Back on the bus, Nellie requested my e-mail address. Sure, of course. She handed me a paper she had written out with lines for my first and last name, e-mail, telephone number, address, birthday, and parent’s address. I filled this out and handed it back, at which point she presented me with a paper with her identifying information. She studied my responses, clarified and re-wrote some, and then proclaimed she would call me on my birthday and visit me in California within the following year. “Ok, great,” I replied with enthusiasm paralleling that of the Simpson’s Mr. Burns. I just wanted sleep. She sang Happy Birthday to me. This woman was evidently under the impression that she was Mariah Carey.

Solo Bus Adventures: Atacama to Salta, travel chile, travel argentina

“See, I have friends over the world!” she broadcast at the conclusion of Happy Birthday with such enthusiasm nine passengers spun around to stare at us. She then presented me with a bracelet. The bracelet consisted of lime green bulky beads and resembled something my cousin’s six-year-old would construct. I felt indebted and gazed at my own wrists. Aside from the newly acquired Peruvian present, I was wearing two black hair things. I removed one, put it around her wrist, and then was as lost as George W. Bush at a spelling bee, so I kissed her on the cheek and smiled. At this time the movie 2 Fast 2 Furious sparkled across the televisions. I submerged myself in my chair and revolved my eyes to the screens. Nellie produced a book entitled, ‘How to Teach English.’ This book was fifty pages long in size 16 font complete with pictures, and was identical in style to something a seven-year-old would read.

The opening scene of the movie corresponded to Nellie’s questioning. As she labored over the English words, she asked me questions. “How you say ‘educate’ in Spanish?” “How you say ‘they’ in Spanish?” “What it mean?” “What the Spanish word for ‘students’?” This word I knew: estudiante. This woman was clearly delusional in her estimation of my Spanish abilities. I have the language skills of a mentally handicapped walrus. I did enunciate the correct way to say ‘the’ to her 19 times, but aside from that, I was not much assistance.  She composed pronunciation notes in her booklet/pamphlet.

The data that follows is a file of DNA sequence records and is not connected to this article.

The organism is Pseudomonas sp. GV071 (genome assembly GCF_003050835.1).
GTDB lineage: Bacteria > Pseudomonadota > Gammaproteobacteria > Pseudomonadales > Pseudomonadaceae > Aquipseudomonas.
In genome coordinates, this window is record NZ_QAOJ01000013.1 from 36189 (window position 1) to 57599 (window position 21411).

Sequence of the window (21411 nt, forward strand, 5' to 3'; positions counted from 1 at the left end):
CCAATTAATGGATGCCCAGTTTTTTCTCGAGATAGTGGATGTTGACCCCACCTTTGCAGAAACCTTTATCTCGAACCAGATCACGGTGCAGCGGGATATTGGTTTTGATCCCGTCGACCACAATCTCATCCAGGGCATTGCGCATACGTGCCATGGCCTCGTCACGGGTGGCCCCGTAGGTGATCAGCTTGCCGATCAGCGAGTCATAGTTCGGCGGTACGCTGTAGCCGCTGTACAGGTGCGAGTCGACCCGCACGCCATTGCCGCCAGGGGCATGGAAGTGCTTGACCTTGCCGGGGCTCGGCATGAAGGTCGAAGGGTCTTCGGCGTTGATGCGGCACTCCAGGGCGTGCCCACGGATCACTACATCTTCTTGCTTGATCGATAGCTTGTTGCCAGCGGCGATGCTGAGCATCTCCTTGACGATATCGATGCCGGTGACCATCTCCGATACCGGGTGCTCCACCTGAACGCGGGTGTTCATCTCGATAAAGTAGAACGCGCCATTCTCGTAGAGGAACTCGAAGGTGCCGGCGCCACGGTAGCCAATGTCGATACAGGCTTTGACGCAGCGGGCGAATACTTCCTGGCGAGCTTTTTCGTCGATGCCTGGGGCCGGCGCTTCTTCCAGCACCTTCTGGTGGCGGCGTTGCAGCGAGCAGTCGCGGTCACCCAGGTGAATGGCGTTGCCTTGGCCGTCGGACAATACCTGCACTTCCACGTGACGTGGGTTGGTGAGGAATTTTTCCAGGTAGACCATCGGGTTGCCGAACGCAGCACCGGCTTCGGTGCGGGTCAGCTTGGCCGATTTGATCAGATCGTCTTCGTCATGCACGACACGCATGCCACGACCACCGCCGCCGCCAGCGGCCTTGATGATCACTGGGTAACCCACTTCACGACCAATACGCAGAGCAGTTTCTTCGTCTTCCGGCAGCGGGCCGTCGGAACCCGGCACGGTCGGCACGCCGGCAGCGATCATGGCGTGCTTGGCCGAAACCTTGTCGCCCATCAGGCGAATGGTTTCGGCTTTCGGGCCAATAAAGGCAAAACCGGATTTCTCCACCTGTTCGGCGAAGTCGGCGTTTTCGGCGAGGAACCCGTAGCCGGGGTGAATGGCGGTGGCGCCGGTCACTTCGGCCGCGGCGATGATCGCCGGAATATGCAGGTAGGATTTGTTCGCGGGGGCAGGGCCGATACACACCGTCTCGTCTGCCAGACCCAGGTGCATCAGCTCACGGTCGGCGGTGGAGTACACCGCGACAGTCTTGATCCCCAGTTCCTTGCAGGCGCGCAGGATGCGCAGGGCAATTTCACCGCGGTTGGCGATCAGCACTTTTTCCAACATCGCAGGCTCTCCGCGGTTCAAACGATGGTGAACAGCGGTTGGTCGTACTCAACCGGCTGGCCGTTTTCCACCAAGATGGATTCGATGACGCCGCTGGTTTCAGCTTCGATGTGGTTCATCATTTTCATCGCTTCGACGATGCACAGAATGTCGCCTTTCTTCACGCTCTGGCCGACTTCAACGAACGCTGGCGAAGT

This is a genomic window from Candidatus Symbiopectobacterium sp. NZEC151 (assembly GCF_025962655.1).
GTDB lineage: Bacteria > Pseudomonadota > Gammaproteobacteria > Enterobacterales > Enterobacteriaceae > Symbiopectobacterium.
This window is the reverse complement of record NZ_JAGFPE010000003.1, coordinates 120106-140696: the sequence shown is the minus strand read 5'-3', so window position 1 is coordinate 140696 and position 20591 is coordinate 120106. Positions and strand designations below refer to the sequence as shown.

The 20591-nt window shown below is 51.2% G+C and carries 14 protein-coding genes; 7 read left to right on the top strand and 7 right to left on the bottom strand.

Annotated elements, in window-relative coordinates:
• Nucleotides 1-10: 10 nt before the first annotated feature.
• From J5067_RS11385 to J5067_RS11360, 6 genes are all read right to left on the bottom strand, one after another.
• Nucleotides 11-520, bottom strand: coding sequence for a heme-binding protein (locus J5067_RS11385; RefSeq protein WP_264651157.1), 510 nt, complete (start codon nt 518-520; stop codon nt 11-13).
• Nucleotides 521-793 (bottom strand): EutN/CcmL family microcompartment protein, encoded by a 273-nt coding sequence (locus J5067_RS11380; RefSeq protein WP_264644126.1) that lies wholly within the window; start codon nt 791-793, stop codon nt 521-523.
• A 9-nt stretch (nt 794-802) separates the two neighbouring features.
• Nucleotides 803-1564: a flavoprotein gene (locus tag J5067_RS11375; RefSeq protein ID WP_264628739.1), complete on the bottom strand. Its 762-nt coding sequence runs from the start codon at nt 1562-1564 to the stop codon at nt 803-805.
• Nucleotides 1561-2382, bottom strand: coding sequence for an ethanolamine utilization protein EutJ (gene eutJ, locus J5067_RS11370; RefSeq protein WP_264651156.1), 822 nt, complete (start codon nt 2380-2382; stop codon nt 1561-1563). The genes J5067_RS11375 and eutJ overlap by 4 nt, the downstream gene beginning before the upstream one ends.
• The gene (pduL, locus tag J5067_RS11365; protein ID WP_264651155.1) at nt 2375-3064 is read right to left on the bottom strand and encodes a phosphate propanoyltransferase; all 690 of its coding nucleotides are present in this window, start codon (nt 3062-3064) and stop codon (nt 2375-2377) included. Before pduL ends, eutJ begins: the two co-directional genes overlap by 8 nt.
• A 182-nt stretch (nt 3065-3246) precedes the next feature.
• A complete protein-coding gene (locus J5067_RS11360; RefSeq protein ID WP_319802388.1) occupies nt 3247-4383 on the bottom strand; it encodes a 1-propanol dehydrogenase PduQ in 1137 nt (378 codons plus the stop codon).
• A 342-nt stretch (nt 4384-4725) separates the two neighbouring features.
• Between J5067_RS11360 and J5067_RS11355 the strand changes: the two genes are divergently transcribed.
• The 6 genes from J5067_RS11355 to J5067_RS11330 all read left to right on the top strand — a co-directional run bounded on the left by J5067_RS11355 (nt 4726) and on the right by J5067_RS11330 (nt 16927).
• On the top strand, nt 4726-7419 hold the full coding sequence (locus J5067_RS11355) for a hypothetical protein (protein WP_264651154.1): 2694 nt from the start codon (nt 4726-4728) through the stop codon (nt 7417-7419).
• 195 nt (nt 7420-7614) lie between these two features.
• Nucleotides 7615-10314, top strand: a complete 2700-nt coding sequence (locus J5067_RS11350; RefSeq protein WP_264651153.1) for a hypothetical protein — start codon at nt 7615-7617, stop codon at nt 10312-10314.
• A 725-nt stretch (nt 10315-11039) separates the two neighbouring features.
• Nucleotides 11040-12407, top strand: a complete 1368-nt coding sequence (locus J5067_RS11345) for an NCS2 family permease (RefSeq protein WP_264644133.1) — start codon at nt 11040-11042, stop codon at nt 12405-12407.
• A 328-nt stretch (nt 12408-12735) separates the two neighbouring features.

A bus attendant distributed chicken and Mayonnaise sandwiches to all the passengers. I was prepared with avocado and seasoning. After I altered my sandwich into an edible creation, Nellie handed me hers and impatiently motioned for me to adapt hers so she too could benefit from the accoutrements. Nellie evidently comprehended the American marriage adage ‘What’s mine is yours.’ This was further evidenced when she embezzled my water and thrust a quarter of the bottle down her trachea.

Hours later I was in a satisfying sleep reverie when Charging Bull breathing beat my ears. A hand/clamp then affixed to my forearm. I grudgingly opened my eyes, expecting to see Grendel from Beowolf. Nellie profoundly respired and said, “I sick,” and then faintly gestured her arm through the air toward the front of the bus. “I’m sorry, but... what? Que?” I asked. “I sick!” she shrieked. This outburst was unexpected. What happened to singing? “Ok...” I replied. “Get help!” my commander ordered. I looked over to the person across the aisle, who helplessly shrugged. After a unanimous negative response to my inquiry for any doctors on board the bus, I returned to my seat.

“Lo siento, pero no doctors” comprised my Spanish struggle. Nellie rewarded my efforts with a despised look. “Get driver!” she commanded and then relocated her sweatshirt directly over her head. I didn’t think this very feasible, but a death stare met my appeal and I retreated to the front of the bus feeling like a verbally abused wife and questioning my dad’s assertion that I would be a good lawyer. I returned with a bus attendant, because the driver was driving and unavailable, and determined I would do all I could to make Nellie content in her ailments, but our relationship would have to terminate with the bus ride. I also reconsidered the six children. Maybe five. Or four.

©Kara Carlson

Last modified on Sunday, 16 December 2012